Yo La Tengo's Smile-Time Variety Hour
Across 20 years and 12 or so albums, Yo La Tengo's greatest, most acclaimed outing came with 1996's I Can Hear the Heart Beating as One. The album peddled a kind of musical pot-luck: switching up styles and hopping across genres with aplomb. Yo La Tengo weren't being mid-'90s, Beck-styled smarty-pantses about it, they were just the sound of the world's greatest pick-up band, the signed-to-Matador equivalents of dudes in a nameless garage-band, knocking out whatever they wish just for kicks.
Rather than giving fans more of what they were pining for, Yo La Tengo ditched such a scattershot style for their next two records; 2000's And Then Nothing Turned Itself Inside-Out and 2003's Summer Sun offering surprisingly insular, intimate takes of half-whispered melancholy.
After the middling I Am Not Afraid of You and I Will Beat Your Ass in 2006, the pretty-darn-good Popular Songs is definite bounce-back; a set of songs not of the same stylistic feather, but delivered in the same spirit. By the same three people. The same three people who, 13 years ago, nailed this particular form of musical roulette.
This Sounds Like Rock and/or Roll
Popular Songs may not, as I Can Hear the Heart did, sound like Yo La Tengo hosting their own musical variety show, but it does get around. "The Fireside" finds YLT in incidental music mode, soundtracking out 12 minutes of barely-there ambience built on a handful of lonesome acoustic guitar chords and a barely-perceptible pulse of bass.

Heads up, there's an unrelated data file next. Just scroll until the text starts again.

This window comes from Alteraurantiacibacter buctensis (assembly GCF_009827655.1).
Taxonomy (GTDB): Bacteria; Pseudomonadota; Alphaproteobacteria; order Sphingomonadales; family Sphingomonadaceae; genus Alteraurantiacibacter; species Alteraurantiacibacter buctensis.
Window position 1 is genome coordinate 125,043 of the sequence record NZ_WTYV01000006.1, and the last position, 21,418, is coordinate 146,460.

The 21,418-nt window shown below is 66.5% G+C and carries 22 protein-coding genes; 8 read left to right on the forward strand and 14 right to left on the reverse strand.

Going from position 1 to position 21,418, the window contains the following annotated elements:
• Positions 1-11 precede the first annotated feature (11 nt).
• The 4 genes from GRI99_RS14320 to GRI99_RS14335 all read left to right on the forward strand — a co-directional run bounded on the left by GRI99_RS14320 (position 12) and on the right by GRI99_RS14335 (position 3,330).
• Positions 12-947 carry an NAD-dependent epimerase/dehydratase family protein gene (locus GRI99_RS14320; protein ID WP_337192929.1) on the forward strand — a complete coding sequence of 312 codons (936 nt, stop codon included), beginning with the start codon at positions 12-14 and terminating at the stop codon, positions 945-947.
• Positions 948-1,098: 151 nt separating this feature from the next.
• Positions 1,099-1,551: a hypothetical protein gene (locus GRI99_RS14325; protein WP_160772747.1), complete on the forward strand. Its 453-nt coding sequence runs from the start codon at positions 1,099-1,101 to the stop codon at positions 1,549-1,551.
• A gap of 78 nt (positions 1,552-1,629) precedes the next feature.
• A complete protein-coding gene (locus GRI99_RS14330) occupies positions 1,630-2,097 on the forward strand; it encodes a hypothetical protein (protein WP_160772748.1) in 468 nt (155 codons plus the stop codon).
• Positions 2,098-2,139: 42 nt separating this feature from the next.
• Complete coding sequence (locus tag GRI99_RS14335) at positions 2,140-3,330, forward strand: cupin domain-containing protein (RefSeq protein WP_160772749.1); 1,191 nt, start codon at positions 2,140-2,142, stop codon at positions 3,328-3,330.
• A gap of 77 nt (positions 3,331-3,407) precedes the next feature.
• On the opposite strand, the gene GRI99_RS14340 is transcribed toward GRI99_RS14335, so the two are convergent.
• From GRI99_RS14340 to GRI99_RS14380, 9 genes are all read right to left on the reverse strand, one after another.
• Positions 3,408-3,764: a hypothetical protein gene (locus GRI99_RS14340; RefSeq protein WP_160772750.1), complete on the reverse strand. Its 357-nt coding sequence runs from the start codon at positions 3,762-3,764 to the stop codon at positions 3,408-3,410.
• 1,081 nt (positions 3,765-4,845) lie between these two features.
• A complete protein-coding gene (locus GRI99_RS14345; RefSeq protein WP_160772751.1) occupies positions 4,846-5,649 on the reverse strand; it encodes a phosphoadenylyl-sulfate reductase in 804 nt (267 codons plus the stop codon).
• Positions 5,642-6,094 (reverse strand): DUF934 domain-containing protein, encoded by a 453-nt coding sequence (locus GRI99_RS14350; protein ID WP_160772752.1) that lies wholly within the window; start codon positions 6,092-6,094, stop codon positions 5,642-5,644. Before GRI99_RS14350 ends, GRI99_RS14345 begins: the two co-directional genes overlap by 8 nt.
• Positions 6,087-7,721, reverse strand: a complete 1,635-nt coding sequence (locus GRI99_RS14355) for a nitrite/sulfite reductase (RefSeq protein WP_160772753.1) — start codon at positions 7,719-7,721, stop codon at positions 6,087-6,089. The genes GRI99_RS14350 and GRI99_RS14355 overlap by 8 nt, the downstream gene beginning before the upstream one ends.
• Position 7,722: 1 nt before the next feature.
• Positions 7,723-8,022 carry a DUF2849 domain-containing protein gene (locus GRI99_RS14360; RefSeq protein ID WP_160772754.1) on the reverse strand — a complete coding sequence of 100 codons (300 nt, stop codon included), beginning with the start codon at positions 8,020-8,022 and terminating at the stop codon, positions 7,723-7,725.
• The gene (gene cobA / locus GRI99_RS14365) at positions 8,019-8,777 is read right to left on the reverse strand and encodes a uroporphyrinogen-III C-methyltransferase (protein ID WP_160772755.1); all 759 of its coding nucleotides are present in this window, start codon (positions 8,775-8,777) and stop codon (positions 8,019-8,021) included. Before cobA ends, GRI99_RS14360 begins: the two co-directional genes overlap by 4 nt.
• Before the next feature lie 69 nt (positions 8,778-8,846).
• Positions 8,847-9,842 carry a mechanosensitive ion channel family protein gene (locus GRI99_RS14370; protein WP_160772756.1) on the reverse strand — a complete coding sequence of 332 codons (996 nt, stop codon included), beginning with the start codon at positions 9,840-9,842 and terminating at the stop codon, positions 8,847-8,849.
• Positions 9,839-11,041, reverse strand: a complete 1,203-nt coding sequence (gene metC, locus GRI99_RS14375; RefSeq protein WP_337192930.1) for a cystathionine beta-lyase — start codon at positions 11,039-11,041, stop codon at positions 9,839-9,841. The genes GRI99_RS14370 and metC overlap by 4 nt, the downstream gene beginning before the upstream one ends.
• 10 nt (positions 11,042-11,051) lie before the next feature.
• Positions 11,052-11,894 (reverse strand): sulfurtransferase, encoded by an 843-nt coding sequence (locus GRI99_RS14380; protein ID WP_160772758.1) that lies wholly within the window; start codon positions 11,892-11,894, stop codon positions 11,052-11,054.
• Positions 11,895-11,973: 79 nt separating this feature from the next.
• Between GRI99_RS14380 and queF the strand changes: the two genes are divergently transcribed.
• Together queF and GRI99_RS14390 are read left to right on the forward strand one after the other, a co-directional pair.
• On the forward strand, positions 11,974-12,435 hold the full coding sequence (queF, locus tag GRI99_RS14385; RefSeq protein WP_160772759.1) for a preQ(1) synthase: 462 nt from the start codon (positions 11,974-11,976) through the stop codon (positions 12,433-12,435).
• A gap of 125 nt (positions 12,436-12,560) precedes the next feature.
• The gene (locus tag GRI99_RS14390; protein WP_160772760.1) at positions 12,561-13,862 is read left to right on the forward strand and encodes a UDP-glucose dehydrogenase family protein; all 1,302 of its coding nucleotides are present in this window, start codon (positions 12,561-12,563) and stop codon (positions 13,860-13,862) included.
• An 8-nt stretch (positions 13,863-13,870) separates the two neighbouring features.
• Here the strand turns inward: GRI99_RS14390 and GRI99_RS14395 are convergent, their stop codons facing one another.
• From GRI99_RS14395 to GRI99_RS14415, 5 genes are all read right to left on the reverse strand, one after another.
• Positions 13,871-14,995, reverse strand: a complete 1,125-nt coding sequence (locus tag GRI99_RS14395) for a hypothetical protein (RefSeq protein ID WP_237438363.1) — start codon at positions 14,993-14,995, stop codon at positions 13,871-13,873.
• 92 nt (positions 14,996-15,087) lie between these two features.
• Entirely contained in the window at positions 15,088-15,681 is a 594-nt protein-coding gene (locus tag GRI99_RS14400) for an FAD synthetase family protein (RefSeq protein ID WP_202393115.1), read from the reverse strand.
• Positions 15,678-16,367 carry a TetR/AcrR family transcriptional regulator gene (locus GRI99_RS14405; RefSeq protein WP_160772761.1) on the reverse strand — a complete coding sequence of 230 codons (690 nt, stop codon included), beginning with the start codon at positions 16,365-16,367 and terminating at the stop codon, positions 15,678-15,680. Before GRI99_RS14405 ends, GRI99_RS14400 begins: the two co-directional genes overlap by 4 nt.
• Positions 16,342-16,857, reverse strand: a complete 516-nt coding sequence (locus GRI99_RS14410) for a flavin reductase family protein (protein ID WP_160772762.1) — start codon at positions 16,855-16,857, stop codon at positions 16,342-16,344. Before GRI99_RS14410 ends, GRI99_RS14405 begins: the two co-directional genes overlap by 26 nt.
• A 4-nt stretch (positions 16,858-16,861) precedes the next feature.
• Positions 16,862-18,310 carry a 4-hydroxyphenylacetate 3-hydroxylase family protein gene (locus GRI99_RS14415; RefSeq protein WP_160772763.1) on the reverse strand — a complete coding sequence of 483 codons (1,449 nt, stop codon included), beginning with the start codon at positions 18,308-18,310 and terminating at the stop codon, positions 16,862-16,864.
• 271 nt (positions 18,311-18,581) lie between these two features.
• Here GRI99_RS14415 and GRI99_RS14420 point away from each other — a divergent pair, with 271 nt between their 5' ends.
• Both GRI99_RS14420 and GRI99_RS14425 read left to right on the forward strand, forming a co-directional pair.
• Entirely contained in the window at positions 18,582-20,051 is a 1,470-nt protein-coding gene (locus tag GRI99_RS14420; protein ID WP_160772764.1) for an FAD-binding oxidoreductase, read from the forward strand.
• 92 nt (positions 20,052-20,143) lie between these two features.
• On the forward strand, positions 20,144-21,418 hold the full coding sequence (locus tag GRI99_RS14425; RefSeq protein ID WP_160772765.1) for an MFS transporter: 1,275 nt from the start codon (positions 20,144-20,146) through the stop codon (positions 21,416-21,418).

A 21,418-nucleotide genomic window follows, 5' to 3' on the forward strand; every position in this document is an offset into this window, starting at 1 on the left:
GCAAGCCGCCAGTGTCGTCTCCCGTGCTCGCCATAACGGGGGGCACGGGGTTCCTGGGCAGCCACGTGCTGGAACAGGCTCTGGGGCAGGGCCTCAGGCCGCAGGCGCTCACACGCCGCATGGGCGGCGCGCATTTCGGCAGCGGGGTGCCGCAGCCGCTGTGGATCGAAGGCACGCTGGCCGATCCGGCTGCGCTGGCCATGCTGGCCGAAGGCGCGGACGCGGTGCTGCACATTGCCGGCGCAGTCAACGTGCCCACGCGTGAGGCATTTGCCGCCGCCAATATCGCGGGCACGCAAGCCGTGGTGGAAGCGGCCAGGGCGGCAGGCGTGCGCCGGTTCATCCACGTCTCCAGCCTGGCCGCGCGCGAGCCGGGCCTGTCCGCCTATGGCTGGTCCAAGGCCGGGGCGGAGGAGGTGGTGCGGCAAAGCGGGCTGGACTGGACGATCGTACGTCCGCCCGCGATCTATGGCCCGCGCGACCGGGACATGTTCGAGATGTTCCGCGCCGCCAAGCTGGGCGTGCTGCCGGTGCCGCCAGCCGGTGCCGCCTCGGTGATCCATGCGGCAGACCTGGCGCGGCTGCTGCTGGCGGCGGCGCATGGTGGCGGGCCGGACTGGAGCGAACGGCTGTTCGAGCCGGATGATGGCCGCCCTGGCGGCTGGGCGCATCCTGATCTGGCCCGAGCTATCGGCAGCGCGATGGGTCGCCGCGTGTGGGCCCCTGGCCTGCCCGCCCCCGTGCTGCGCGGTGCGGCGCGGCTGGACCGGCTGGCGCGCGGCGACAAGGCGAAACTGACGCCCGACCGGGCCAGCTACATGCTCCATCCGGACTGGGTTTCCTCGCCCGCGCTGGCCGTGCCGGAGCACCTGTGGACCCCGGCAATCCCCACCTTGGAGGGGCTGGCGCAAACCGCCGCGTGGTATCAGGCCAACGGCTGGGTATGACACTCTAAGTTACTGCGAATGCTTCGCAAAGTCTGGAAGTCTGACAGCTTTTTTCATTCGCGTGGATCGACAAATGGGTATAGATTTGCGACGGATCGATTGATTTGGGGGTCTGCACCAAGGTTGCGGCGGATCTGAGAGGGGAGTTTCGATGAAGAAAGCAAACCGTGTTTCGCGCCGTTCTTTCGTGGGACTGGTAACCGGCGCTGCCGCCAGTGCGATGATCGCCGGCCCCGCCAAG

On the flipside, "Nothing to Hide" is three minutes of knocked-out indie-rock; Ira Kaplan's super-distorted guitar sound turning the dial back to the early '90s, even peeling out a screeching guitar-solo that J. Mascis would give his own personal thumbs up to.
Yet, for a band who first made their name via Kaplan's guitar pyrotechnics, Yo La Tengo spend Popular Songs abusing the manifold stylistic possibilities of keyboard instruments. On "Periodically Double or Triple," a slinky Hammond saunters underneath Kaplan's lyrical quips ("I've got time on my hands/that I can't wash off") in a fashion that tips its hat to '60s crews like the Spencer Davis Group and Booker T. and the MGs.
"All Your Secrets" spins an autumnal (Sweater?) melancholy from organ flutters, "By Twos" builds a solemn slowcore march out of drum-machine coughs and Visage-ish Cold War synths, and even six-minute opener "Here to Fall," all shoegaze guitars and splashes of string-section melodrama, finds a window for a stumbling, jazz-like organ solo.
That all, I'm sure, reads like mixed-bag of tricks, and, to a large degree, that's how Popular Songs plays. But, well, this is Yo La Tengo we're talking about. And they wouldn't have it any other way.
Record Label: Matador
Release Date: 8 September 2009